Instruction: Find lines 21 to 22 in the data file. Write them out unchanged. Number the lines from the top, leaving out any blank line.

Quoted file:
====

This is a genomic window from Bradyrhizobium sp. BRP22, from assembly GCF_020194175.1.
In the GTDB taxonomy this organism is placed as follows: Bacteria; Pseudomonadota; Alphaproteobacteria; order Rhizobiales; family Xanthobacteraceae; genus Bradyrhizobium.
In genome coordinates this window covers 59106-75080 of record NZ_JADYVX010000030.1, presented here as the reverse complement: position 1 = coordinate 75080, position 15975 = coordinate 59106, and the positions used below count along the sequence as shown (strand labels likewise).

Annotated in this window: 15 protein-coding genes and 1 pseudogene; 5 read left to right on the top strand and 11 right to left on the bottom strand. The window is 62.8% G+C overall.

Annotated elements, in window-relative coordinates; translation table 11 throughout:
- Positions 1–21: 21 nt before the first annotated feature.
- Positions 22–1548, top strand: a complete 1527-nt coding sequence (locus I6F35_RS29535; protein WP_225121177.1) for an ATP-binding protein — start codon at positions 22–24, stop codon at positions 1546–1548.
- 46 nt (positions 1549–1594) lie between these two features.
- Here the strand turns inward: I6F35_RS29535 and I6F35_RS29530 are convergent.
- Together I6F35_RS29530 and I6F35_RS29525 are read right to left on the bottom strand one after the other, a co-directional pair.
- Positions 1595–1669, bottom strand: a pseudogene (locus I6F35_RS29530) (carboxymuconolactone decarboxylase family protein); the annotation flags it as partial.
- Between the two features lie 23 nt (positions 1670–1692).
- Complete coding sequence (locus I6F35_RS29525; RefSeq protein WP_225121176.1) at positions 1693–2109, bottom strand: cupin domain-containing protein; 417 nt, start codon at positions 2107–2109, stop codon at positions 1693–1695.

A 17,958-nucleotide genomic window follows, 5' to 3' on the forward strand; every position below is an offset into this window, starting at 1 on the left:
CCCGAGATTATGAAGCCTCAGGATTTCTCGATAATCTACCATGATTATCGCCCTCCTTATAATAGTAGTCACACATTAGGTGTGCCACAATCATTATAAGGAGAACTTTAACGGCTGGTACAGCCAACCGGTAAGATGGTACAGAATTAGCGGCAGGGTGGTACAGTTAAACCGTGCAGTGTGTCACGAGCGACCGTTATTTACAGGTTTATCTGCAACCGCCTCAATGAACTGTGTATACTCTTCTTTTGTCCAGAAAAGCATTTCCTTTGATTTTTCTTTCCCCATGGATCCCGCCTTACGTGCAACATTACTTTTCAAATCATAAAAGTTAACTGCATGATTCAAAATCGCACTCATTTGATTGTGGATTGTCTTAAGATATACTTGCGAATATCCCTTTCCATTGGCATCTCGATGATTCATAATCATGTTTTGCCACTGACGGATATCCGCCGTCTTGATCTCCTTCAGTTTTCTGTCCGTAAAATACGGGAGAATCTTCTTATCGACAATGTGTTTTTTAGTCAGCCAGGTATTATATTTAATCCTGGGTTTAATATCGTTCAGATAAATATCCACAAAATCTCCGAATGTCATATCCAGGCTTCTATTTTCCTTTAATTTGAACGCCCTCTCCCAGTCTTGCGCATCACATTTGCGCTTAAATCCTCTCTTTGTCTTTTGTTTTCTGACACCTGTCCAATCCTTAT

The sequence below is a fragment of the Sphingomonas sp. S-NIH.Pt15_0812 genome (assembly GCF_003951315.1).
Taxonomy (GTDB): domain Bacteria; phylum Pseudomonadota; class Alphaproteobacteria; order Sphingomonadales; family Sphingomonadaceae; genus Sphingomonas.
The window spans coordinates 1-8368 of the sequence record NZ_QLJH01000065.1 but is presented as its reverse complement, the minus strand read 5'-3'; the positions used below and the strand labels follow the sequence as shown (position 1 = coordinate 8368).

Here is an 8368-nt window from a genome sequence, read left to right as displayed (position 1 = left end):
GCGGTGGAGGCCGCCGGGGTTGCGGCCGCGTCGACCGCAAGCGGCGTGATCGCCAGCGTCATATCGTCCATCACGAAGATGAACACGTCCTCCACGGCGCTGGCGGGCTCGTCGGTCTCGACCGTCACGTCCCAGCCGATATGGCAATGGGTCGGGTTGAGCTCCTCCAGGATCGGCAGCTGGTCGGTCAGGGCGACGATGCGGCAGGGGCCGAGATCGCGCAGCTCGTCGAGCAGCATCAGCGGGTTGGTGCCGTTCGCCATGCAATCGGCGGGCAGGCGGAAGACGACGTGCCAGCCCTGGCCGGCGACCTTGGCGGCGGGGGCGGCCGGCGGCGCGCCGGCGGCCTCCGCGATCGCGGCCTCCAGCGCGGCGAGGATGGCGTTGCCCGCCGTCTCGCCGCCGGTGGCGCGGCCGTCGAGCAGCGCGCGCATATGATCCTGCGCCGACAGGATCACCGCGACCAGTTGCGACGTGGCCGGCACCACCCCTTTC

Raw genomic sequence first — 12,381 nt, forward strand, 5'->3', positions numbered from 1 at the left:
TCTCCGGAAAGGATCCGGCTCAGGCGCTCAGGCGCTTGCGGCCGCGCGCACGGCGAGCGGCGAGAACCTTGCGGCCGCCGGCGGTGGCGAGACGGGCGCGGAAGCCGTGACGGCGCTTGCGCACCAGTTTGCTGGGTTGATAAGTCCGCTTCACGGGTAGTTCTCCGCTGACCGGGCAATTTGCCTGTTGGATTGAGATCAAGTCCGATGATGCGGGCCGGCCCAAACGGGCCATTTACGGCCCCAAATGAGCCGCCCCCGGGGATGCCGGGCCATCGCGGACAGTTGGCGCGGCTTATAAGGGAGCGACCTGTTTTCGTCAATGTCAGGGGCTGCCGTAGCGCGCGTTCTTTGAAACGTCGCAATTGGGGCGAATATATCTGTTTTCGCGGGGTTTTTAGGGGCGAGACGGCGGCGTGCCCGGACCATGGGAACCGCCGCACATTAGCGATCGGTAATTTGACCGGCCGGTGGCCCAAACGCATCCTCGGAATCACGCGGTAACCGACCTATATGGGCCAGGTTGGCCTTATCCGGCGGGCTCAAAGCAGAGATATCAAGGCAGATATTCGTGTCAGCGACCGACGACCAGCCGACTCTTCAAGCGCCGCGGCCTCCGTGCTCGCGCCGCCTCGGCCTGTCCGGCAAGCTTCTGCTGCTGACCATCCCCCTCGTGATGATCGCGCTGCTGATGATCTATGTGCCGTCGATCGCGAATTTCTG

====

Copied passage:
Raw genomic sequence first — 12,381 nt, forward strand, 5'->3', positions numbered from 1 at the left:
TCTCCGGAAAGGATCCGGCTCAGGCGCTCAGGCGCTTGCGGCCGCGCGCACGGCGAGCGGCGAGAACCTTGCGGCCGCCGGCGGTGGCGAGACGGGCGCGGAAGCCGTGACGGCGCTTGCGCACCAGTTTGCTGGGTTGATAAGTCCGCTTCACGGGTAGTTCTCCGCTGACCGGGCAATTTGCCTGTTGGATTGAGATCAAGTCCGATGATGCGGGCCGGCCCAAACGGGCCATTTACGGCCCCAAATGAGCCGCCCCCGGGGATGCCGGGCCATCGCGGACAGTTGGCGCGGCTTATAAGGGAGCGACCTGTTTTCGTCAATGTCAGGGGCTGCCGTAGCGCGCGTTCTTTGAAACGTCGCAATTGGGGCGAATATATCTGTTTTCGCGGGGTTTTTAGGGGCGAGACGGCGGCGTGCCCGGACCATGGGAACCGCCGCACATTAGCGATCGGTAATTTGACCGGCCGGTGGCCCAAACGCATCCTCGGAATCACGCGGTAACCGACCTATATGGGCCAGGTTGGCCTTATCCGGCGGGCTCAAAGCAGAGATATCAAGGCAGATATTCGTGTCAGCGACCGACGACCAGCCGACTCTTCAAGCGCCGCGGCCTCCGTGCTCGCGCCGCCTCGGCCTGTCCGGCAAGCTTCTGCTGCTGACCATCCCCCTCGTGATGATCGCGCTGCTGATGATCTATGTGCCGTCGATCGCGAATTTCTG